Have you found that your two majors overlap at all? 

Definitely. I’ve always found painting and the process of making art extremely therapeutic for me. It definitely shifts my mood around. When I’m creating, I definitely sort of retreat to the studio whenever I’m in a certain mood, whether it be a creative mood or just sort of when I’m happy. I tend to flock to the studio whenever I’m just feeling really happy. And there are also certainly times when I’m feeling sad. I’m actually taking a seminar right now for my psych major and it’s called “Mood and Creativity” and sort of explores the ways in which mood disorders like Bipolar Disorder and Major Depressive Disorder sort of have this element to them when manic states can sort of be a catalyst for creative energy. Sort of like the mad genes paradox, these people might be, for lack of a better word, crazy, but they create all of these amazing things, so it’s been interesting to sort of study that. So yeah, I’ve definitely seen some parallels. Mostly art’s just kind of a form of self expression, a therapy for me.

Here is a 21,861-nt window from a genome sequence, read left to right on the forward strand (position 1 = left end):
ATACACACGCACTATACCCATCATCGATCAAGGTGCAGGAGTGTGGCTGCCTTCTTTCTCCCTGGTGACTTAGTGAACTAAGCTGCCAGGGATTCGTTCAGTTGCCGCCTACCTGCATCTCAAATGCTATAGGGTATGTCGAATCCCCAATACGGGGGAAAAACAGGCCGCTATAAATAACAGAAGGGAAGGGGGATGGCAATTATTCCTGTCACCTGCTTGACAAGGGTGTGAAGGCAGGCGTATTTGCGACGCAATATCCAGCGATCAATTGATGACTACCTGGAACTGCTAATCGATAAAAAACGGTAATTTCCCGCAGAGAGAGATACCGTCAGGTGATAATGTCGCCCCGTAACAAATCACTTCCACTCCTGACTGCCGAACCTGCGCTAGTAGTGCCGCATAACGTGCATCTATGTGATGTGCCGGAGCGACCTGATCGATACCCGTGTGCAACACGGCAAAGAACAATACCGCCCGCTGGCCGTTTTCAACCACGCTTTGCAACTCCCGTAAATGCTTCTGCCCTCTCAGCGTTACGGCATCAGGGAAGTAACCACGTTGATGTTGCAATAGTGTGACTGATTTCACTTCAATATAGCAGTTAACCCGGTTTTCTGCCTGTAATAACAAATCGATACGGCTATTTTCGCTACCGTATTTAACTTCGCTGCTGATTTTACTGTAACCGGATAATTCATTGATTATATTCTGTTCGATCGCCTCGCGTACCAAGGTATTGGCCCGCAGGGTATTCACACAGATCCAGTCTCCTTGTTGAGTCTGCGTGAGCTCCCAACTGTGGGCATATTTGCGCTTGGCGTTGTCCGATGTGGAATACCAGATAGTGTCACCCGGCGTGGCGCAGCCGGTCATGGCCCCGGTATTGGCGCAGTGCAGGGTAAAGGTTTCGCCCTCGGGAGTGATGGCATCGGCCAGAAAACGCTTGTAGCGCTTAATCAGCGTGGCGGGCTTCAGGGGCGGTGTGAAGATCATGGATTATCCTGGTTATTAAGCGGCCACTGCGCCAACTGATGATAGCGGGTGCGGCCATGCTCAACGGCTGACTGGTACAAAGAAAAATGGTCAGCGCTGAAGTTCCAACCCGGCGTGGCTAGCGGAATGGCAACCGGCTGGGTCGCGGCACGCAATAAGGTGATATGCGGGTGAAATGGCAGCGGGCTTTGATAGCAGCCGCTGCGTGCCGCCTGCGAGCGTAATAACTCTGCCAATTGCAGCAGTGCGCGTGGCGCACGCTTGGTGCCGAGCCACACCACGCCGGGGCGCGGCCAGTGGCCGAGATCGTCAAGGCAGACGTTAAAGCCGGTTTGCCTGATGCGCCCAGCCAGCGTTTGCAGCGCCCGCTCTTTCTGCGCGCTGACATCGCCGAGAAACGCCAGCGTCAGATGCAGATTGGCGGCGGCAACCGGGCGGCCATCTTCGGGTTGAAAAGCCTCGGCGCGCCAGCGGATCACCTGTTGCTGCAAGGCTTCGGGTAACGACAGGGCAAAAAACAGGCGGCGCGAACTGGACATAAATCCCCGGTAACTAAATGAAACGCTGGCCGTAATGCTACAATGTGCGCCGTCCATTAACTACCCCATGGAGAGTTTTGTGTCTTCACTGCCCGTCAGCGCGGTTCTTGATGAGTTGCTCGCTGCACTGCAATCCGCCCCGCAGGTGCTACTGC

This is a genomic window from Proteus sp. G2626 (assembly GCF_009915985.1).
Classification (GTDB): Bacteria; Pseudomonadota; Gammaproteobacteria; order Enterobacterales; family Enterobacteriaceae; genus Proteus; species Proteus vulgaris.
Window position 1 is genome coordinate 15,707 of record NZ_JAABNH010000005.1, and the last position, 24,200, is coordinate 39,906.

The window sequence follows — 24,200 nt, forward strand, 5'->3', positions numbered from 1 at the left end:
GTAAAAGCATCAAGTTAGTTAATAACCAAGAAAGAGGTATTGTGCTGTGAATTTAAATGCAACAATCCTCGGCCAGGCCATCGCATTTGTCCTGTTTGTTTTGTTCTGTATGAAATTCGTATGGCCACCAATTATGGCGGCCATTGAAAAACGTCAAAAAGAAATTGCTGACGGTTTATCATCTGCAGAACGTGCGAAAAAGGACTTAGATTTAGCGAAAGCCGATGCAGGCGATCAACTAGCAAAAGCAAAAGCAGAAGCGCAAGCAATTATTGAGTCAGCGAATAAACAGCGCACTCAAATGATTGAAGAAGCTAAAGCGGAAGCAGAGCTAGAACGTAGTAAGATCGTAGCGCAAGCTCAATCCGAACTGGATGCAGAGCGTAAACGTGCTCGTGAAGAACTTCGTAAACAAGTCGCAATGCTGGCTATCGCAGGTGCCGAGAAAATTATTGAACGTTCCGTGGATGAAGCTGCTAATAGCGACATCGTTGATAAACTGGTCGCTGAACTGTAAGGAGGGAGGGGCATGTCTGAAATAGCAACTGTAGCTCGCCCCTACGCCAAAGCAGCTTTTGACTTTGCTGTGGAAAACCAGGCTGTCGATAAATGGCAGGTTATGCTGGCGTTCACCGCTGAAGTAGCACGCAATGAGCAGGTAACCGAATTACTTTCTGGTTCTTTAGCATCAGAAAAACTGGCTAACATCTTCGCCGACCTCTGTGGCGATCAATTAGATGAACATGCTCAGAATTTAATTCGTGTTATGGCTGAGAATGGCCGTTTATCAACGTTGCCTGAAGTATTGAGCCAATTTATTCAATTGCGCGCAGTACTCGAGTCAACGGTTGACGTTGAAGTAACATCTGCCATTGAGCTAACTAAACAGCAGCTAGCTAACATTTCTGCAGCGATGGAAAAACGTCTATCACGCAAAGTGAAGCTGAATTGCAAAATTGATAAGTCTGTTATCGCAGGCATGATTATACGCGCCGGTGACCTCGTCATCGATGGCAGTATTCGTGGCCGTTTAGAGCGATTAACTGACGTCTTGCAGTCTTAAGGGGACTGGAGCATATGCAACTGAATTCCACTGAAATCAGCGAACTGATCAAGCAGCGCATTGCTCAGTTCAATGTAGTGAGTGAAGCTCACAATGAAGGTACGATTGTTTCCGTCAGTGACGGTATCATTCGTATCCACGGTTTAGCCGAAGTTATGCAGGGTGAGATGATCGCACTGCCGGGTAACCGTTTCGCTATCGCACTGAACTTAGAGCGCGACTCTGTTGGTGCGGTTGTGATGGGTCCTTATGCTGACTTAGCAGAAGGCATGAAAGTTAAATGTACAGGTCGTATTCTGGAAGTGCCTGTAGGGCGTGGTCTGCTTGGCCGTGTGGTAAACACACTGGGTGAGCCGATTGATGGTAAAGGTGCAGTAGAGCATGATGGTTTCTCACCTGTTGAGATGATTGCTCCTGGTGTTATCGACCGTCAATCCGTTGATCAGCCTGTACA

What art are you currently working on? 

Right now I’m in Painting 6, which is the formal name for the course, but it’s just a continuation of my endeavors and painting that I started at Colby. I’m working on a Capstone Series right now which will be at the Senior Show at the end of the year.

Can you describe the body of work that you’re currently pursuing and then how you arrived there? 

I guess what I’m working on now is just studies of light and color, or rather light conditions. I sort of set up a specific light source on a colored piece of cloth and sort of observe the interplays of the colors that happen in front of my eyes. And then I’m painting off of perception of what I’m looking at, but it’s not quite a still life, it’s more of an interpretation of the interplay of colors that’s going on and I have been working with layers and stripes, vertical theory like clear cut sections of color. It’s really hard hard to describe.

It’s pretty abstract right?